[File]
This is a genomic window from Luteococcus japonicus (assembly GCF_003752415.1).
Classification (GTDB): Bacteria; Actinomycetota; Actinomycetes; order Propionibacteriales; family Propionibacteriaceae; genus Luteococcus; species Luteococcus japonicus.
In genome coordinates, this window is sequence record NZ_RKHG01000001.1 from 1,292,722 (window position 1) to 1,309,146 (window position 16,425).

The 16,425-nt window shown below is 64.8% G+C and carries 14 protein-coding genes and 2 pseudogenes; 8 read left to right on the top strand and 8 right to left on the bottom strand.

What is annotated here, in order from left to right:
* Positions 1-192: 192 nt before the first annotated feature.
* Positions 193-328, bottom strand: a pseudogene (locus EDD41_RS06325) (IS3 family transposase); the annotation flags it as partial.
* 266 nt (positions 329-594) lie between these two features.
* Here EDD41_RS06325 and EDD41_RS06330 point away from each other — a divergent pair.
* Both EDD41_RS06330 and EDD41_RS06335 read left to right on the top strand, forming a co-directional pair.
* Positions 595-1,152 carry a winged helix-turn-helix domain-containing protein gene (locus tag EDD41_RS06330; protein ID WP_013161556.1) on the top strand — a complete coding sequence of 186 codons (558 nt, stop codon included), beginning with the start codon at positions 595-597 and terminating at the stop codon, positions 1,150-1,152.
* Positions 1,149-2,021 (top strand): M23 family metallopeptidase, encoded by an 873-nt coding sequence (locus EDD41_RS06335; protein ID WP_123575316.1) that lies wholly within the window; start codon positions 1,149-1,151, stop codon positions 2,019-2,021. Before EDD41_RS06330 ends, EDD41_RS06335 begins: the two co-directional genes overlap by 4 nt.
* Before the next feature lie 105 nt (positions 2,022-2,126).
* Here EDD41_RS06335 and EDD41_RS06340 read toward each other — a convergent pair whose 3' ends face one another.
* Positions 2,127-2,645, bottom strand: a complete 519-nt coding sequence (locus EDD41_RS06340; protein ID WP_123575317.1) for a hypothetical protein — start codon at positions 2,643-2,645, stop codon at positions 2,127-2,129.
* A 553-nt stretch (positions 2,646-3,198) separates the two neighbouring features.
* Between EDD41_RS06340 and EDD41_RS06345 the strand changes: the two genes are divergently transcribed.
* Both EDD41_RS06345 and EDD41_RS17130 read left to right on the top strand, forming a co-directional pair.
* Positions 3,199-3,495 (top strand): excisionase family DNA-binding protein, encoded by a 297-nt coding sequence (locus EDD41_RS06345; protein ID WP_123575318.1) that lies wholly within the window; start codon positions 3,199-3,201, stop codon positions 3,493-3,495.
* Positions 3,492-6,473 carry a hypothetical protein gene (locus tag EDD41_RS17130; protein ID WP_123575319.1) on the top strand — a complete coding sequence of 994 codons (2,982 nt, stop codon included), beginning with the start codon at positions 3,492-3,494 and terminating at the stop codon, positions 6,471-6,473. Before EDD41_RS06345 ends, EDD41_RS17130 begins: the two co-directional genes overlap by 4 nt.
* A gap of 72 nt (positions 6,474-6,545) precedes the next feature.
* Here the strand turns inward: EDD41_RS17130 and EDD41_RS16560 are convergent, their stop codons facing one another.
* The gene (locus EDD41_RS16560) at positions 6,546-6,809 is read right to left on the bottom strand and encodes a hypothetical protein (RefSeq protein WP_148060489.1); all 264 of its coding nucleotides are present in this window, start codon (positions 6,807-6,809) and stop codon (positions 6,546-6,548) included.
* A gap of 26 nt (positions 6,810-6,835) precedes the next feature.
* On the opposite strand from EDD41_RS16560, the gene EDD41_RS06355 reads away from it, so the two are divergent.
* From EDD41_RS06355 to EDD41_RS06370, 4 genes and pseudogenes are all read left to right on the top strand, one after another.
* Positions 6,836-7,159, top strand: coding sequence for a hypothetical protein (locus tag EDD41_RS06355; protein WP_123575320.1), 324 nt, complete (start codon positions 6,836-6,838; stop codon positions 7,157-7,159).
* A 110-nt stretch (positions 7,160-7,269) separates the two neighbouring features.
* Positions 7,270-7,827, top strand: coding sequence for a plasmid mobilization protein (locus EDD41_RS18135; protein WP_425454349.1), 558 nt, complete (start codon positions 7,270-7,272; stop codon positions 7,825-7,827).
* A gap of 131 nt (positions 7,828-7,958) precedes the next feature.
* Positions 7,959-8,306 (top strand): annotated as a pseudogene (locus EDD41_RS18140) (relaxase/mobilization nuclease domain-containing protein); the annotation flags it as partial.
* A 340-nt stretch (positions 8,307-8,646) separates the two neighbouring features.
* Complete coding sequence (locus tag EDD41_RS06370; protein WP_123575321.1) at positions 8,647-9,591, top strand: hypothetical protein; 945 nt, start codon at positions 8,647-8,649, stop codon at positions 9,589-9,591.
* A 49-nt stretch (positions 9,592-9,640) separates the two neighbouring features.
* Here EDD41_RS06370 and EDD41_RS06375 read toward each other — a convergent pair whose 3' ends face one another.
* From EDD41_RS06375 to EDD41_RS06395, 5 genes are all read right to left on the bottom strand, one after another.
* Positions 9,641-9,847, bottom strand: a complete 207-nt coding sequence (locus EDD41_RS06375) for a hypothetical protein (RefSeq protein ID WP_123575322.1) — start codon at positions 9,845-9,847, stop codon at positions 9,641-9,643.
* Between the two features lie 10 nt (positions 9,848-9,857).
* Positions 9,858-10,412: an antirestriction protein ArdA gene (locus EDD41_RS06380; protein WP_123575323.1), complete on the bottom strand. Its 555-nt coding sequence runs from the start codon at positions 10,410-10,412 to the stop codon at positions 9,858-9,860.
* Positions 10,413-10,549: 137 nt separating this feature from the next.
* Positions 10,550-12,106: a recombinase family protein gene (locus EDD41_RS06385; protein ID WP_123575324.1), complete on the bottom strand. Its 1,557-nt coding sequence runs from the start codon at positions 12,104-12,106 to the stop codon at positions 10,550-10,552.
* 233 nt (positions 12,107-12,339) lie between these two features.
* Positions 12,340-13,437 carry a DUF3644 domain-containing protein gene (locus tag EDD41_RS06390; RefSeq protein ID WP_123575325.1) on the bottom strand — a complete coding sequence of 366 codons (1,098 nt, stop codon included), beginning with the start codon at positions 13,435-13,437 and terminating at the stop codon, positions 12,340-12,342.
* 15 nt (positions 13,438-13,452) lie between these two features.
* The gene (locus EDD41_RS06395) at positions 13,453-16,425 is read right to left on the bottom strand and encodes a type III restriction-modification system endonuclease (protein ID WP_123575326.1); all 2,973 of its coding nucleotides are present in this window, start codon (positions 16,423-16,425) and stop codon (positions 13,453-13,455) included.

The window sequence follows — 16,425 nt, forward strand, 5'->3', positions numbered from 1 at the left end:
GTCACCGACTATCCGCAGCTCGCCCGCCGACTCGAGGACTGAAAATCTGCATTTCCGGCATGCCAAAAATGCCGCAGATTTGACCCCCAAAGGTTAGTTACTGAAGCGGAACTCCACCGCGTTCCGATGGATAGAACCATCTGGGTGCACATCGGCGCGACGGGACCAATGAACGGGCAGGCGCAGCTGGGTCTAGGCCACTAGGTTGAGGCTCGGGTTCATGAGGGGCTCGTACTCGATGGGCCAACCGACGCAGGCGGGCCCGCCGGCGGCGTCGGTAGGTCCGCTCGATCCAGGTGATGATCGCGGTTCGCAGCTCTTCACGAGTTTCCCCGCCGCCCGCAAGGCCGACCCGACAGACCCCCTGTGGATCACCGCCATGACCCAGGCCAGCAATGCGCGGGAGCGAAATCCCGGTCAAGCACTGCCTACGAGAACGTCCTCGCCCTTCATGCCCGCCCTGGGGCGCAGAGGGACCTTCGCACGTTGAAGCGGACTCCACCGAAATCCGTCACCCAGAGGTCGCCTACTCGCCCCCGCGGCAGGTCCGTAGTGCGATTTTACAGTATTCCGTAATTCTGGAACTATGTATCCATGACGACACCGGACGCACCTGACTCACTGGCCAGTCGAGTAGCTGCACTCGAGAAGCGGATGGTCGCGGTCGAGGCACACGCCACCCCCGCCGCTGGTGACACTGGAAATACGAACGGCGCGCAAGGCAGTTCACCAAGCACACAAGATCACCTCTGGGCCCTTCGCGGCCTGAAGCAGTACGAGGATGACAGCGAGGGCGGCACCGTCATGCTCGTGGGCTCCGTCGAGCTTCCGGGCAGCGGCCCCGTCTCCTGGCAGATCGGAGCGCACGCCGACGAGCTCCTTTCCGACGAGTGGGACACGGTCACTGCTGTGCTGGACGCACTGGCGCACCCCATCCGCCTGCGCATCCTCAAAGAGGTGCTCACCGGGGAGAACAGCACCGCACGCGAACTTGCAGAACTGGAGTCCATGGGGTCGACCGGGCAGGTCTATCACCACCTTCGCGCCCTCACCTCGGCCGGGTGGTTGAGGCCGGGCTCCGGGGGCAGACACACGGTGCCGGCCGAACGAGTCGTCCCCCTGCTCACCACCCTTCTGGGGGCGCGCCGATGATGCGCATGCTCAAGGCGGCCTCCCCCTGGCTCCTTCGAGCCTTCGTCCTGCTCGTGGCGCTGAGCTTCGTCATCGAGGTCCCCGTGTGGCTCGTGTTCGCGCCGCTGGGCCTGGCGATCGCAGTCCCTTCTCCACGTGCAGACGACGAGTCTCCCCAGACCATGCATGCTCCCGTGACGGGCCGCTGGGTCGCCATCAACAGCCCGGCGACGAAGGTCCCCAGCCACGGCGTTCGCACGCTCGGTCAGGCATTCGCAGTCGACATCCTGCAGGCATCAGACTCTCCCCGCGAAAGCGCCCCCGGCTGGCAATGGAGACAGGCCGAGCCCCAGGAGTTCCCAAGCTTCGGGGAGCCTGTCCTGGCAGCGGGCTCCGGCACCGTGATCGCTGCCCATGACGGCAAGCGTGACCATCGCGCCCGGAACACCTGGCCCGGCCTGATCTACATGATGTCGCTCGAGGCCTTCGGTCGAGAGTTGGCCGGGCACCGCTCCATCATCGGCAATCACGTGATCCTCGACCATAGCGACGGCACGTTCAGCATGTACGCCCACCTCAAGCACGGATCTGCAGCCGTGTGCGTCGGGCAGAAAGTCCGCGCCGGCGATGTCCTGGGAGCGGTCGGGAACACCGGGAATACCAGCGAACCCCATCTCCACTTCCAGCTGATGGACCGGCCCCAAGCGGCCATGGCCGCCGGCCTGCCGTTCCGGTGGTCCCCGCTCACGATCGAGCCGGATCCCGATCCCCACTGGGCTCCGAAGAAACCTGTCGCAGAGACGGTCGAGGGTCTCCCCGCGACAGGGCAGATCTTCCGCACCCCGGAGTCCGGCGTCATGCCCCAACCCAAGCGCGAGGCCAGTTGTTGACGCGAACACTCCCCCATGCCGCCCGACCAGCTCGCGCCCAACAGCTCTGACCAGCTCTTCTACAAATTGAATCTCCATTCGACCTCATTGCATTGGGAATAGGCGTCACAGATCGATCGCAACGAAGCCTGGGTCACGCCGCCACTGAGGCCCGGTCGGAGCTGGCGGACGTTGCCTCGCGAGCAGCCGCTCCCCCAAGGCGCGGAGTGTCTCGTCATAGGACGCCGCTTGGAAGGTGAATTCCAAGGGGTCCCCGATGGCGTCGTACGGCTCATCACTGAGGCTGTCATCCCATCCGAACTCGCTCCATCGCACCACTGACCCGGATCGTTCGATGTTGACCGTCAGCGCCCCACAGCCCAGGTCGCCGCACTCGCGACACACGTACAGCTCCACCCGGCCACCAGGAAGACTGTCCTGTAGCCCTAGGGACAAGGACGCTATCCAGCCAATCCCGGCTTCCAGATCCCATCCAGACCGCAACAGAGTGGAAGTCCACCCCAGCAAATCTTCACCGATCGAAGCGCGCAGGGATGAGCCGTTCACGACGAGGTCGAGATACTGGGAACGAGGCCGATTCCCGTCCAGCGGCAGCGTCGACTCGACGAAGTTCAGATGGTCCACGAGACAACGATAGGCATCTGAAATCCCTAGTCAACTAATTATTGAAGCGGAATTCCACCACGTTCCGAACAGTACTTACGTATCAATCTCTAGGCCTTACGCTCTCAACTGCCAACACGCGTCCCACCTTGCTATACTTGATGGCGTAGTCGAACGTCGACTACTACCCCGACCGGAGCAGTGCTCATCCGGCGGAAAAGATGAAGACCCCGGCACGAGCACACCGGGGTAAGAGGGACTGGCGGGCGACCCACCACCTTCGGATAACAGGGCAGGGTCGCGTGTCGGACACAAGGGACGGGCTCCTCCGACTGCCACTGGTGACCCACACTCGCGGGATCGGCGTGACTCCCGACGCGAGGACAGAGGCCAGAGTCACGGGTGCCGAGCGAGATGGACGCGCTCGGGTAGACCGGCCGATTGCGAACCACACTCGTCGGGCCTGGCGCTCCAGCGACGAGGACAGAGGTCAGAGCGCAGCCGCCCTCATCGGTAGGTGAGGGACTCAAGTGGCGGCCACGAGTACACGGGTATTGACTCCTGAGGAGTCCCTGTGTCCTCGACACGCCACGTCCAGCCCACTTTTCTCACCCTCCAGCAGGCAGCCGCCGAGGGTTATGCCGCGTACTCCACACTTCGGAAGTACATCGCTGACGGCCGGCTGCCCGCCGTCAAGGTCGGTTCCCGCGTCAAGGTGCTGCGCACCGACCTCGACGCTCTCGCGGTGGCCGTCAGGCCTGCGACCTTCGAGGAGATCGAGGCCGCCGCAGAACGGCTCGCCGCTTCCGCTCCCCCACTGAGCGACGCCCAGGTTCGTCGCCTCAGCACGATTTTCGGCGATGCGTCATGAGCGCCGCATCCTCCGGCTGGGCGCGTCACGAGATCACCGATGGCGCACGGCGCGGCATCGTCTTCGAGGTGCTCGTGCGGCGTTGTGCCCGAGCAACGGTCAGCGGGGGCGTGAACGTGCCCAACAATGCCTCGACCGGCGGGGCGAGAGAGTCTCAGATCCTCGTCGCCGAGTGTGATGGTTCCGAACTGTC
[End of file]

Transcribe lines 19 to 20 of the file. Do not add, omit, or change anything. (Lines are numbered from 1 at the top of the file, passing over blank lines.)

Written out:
* Positions 3,199-3,495 (top strand): excisionase family DNA-binding protein, encoded by a 297-nt coding sequence (locus EDD41_RS06345; protein ID WP_123575318.1) that lies wholly within the window; start codon positions 3,199-3,201, stop codon positions 3,493-3,495.
* Positions 3,492-6,473 carry a hypothetical protein gene (locus tag EDD41_RS17130; protein ID WP_123575319.1) on the top strand — a complete coding sequence of 994 codons (2,982 nt, stop codon included), beginning with the start codon at positions 3,492-3,494 and terminating at the stop codon, positions 6,471-6,473. Before EDD41_RS06345 ends, EDD41_RS17130 begins: the two co-directional genes overlap by 4 nt.